Ah 2022/23, you still won’t disappear from our collective minds.
Like a dental appointment, or a meeting you’d rather go to drunk, looking back at the previous nine months feels like a chore again.
So you can imagine what it was like for your editor to cast his mind back and write all these words about it.
Granted, it’s not quite as bad as last season’s entry was, but it’s still something we’ve got to face up to.
So, sit down, bite very hard on that odd bit of plastic and pretend it doesn’t hurt…
The season turned into a massive failure.
And to think one decision maker predicted a top three finish beforehand.
I won’t go so far as to say it was a catastrophe. Indeed, it wasn’t even a failure throughout the nine months.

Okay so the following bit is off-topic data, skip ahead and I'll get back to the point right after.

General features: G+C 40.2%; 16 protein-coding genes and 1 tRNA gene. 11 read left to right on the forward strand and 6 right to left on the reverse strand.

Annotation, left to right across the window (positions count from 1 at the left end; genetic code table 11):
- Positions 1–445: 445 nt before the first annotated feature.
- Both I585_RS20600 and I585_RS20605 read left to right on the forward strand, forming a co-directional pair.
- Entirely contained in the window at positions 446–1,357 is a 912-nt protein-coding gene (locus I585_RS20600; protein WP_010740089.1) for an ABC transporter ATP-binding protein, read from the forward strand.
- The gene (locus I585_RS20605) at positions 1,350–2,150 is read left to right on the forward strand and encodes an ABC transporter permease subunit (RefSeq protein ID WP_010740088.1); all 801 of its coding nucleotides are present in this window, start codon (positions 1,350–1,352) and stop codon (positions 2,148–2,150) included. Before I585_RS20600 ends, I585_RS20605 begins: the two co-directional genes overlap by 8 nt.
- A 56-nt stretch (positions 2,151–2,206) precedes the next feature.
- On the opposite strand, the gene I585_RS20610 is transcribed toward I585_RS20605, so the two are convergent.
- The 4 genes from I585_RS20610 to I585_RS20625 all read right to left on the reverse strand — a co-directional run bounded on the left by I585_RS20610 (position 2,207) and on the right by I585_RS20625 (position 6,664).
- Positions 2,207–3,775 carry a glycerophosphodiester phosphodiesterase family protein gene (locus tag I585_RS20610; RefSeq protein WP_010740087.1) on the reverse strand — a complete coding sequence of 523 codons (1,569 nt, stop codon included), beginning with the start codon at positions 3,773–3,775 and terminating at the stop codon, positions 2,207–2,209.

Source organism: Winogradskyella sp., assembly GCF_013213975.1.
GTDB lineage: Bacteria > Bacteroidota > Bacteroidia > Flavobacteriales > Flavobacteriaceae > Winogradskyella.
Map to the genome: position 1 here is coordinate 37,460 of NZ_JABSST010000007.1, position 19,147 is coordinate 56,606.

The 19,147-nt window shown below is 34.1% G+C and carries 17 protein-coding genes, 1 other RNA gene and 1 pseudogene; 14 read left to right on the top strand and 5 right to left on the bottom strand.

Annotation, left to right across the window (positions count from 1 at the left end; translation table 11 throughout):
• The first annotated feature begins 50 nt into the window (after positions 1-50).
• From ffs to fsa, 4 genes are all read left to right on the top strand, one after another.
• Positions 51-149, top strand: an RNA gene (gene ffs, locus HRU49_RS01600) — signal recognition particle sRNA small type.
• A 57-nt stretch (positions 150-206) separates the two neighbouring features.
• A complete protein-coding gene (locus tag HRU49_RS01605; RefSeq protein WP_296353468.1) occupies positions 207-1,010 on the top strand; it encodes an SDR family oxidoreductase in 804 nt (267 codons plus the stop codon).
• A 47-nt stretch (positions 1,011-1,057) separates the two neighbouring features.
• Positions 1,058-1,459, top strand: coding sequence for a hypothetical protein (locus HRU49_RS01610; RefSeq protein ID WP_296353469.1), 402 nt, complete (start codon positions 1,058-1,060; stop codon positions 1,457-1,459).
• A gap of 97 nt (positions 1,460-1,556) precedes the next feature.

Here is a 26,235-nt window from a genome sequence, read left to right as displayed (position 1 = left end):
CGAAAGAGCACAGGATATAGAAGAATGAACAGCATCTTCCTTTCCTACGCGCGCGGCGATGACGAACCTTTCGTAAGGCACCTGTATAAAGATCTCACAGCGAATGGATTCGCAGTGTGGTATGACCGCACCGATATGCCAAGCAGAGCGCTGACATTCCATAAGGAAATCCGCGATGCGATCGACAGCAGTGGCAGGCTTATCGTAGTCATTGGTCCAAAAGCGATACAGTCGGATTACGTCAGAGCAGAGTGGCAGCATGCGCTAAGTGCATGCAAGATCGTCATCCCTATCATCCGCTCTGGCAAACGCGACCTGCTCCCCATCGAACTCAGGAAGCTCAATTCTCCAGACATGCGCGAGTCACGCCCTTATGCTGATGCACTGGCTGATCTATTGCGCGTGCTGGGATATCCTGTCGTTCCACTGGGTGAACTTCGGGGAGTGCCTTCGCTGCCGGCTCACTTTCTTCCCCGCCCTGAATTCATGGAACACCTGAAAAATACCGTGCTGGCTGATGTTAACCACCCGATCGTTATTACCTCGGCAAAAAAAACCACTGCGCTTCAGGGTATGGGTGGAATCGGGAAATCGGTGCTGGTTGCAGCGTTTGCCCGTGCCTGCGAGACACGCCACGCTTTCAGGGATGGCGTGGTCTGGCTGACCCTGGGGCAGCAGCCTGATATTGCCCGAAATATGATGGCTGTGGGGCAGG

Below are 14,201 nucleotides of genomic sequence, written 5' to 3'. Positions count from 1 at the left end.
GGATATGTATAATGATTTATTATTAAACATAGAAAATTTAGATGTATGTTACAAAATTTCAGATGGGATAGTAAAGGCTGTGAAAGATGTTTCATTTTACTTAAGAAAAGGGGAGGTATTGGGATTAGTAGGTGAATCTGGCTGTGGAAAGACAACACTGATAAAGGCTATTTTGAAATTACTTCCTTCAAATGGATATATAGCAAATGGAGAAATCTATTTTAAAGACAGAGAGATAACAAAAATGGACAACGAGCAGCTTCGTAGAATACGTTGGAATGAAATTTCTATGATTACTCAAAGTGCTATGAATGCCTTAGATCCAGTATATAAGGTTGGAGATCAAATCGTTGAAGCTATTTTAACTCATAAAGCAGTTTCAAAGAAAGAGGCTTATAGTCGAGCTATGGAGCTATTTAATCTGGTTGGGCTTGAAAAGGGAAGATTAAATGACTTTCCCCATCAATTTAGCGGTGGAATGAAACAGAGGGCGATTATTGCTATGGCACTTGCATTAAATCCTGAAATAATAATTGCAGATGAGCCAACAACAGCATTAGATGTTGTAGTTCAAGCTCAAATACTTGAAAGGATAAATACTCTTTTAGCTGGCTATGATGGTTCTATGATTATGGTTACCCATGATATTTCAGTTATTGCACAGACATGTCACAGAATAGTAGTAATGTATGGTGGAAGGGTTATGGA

We didn’t get relegated, which is always the first priority from a recently demoted team on a slump.
And while it certainly didn’t feel like it, on objective reflection never really looked like going down.
As the club likes to remind people every twenty seconds, we also had just one league defeat between mid October and the beginning of February.
But 2022/23 eventually became a horror show, and shockingly quickly too.
It was almost as though we hadn’t remembered 2021/22 enough, and decided to repeat it again just as an aide-memoire.
What was the stat? Two wins since January 1st, wasn’t it? And one of those was against Walsall, which sort-of doesn’t count.
Indeed, this campaign was effectively one in three different sections.
The strange post-relegation reboot ended with the first signs of discord, when we lost to Sutton at PL.
A change of ethos let us to be almost unbeaten in three months, and in that time we looked a legitimately solid-if-unspectacular outfit.
There were reasons why we not only slumped big time after then, which we’ll look at below, but it’s what you remember most from the past nine months.